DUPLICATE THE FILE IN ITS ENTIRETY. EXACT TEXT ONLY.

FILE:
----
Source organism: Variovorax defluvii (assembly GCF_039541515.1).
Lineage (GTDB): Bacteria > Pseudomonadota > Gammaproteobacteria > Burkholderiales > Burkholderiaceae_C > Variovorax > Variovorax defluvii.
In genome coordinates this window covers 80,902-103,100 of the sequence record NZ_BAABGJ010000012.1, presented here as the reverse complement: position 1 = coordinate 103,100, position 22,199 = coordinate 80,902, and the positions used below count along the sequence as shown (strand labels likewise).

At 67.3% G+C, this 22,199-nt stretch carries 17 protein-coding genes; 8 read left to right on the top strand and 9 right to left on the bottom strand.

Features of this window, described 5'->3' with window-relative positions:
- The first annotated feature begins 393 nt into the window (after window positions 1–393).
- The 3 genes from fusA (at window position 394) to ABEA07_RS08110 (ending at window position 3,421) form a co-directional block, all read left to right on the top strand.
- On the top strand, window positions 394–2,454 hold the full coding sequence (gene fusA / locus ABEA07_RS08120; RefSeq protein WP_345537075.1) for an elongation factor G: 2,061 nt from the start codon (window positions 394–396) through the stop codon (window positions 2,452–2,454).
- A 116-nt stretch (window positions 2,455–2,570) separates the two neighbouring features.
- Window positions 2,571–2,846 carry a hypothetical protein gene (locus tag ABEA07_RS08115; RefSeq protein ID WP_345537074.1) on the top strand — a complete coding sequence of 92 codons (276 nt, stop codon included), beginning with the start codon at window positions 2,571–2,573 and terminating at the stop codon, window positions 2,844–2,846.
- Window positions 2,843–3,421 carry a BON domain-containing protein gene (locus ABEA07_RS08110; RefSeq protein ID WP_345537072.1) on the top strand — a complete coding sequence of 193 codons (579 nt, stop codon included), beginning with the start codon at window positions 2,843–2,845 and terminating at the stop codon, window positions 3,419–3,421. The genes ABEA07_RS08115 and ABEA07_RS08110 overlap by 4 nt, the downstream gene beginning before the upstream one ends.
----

Source organism: Variovorax defluvii (assembly GCF_039541515.1).
Lineage (GTDB): Bacteria > Pseudomonadota > Gammaproteobacteria > Burkholderiales > Burkholderiaceae_C > Variovorax > Variovorax defluvii.
In genome coordinates this window covers 80,902-103,100 of the sequence record NZ_BAABGJ010000012.1, presented here as the reverse complement: position 1 = coordinate 103,100, position 22,199 = coordinate 80,902, and the positions used below count along the sequence as shown (strand labels likewise).

At 67.3% G+C, this 22,199-nt stretch carries 17 protein-coding genes; 8 read left to right on the top strand and 9 right to left on the bottom strand.

Features of this window, described 5'->3' with window-relative positions:
- The first annotated feature begins 393 nt into the window (after window positions 1–393).
- The 3 genes from fusA (at window position 394) to ABEA07_RS08110 (ending at window position 3,421) form a co-directional block, all read left to right on the top strand.
- On the top strand, window positions 394–2,454 hold the full coding sequence (gene fusA / locus ABEA07_RS08120; RefSeq protein WP_345537075.1) for an elongation factor G: 2,061 nt from the start codon (window positions 394–396) through the stop codon (window positions 2,452–2,454).
- A 116-nt stretch (window positions 2,455–2,570) separates the two neighbouring features.
- Window positions 2,571–2,846 carry a hypothetical protein gene (locus tag ABEA07_RS08115; RefSeq protein ID WP_345537074.1) on the top strand — a complete coding sequence of 92 codons (276 nt, stop codon included), beginning with the start codon at window positions 2,571–2,573 and terminating at the stop codon, window positions 2,844–2,846.
- Window positions 2,843–3,421 carry a BON domain-containing protein gene (locus ABEA07_RS08110; RefSeq protein ID WP_345537072.1) on the top strand — a complete coding sequence of 193 codons (579 nt, stop codon included), beginning with the start codon at window positions 2,843–2,845 and terminating at the stop codon, window positions 3,419–3,421. The genes ABEA07_RS08115 and ABEA07_RS08110 overlap by 4 nt, the downstream gene beginning before the upstream one ends.